You can look through them, check out the horses for sale, learn about the farm’s training practices, and see their stallions and herds. If you really like them, I would definitely recommend visiting in person.
But I do want to give a little word of caution. When you’re buying your first horse, finding one that suits your experience is much more important than finding a particular breed or colour.
If you have a couple of options that all suit your experience, have good temperaments, and tick boxes on price, then definitely go for the breed or colour you like best. Just don’t let it put you off an otherwise perfect horse!
Buying Your First Horse: How Much Should You Spend?
Alright, so I don’t want to be too prescriptive here. Horses are expensive, definitely, and you should be prepared for that. But buying your first horse will be different for everyone. So instead, I’ll just give you an example.
Let’s say you’re looking at a nice, older school horse. Depending on their health and condition, you would probably be looking at paying between $3000 and $6000 (in USD). I’ve included in that figure a margin for transportation to wherever the horse will be boarding, so that’s a give or take.
Other horses will be different: younger horses tend to go for more, and certain desirable breeds have higher price tags. In the more competitive riding world, lineage is everything, so the descendants of certain horses will cost more than others.
Once you start to get an idea what kind of horse you’re looking for and the price range, you can start reaching out to different places and setting up meetings.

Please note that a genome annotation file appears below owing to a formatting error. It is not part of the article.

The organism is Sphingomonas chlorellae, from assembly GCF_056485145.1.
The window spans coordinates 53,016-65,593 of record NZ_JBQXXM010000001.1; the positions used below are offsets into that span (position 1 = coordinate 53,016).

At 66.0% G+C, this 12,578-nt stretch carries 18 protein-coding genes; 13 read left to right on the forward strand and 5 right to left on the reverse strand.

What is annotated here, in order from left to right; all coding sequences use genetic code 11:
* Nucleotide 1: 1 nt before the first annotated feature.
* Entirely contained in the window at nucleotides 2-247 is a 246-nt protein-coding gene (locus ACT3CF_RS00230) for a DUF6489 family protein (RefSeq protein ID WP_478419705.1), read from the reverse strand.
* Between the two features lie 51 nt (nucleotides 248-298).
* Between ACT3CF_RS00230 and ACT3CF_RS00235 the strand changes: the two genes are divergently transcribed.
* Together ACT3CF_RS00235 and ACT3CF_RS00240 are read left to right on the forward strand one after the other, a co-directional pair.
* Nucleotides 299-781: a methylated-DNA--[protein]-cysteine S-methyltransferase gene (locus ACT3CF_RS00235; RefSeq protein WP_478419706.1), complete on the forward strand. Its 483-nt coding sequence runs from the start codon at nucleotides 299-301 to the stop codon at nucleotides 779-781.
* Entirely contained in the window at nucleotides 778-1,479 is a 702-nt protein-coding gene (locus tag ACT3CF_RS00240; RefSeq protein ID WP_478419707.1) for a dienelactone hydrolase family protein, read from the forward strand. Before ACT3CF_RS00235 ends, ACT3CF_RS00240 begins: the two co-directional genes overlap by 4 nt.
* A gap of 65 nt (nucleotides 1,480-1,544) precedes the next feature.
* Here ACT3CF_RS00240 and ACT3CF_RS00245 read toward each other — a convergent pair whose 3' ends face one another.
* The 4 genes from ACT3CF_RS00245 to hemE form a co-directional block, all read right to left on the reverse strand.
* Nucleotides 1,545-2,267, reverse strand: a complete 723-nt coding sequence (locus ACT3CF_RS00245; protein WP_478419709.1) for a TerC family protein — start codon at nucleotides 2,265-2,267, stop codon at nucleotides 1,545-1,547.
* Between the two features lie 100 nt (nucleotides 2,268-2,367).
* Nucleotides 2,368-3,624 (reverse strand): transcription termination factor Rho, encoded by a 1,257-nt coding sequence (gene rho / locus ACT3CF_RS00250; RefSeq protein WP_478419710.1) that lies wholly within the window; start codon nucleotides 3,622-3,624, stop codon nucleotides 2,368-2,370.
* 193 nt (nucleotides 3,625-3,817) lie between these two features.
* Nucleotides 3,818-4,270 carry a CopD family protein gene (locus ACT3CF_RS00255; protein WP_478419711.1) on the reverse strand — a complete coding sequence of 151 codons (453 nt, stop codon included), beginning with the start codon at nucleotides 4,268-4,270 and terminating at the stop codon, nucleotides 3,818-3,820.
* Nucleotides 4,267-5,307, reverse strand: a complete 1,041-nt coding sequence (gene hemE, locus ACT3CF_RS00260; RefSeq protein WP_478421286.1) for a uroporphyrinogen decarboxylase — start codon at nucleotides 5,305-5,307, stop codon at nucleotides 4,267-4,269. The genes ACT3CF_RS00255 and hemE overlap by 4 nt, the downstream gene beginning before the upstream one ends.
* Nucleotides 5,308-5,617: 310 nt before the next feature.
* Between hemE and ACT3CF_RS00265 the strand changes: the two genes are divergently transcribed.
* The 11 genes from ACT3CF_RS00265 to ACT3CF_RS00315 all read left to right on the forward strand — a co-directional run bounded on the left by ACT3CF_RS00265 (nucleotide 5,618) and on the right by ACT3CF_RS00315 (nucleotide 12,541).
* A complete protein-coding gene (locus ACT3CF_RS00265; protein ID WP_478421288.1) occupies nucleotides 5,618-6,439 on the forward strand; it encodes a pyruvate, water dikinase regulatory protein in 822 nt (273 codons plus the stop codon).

Buying Your First Horse: Summary Checklist
I’ve put together a checklist for you to use before you buy your first horse. Sometimes in the heat of the moment, it’s easy to skimp on the details.
After all, you’re so excited to finally bring your horse home (or to the boarding stable) with you!
Checklist before you buy your horse:
- Go and see the horse, interact with the horse, ask to groom him, lead him around, ride him, etc. It’s not a good sign if the owner only wants you to look at the horse in the field. You need interaction – don’t be shy! It’s common to even ask for a trial period, so you can get to know each other really well before committing.
- When you meet the horse, try to ask the owner these questions:
- Is there any special bit that you use with them?
- What kind of feed are they on? Anything special thing they require, or any supplements?
- How are they in the paddock with other horses? Anything to note about keeping them?
- Are they okay to be turned out? Are they okay being caught from the field? Are they dominant with other horses?
- Have they been vetted recently?
- Have they had any soundness issues or colic/ulcers?
- Have they ever been on any meds or calming supplements?
- Are they usually the same on and off property?
- Any buck/bolt/spook?
- Get a vet check for the horse.
- Ask who the dam and sire are, ask about registration and ask about breeding rights.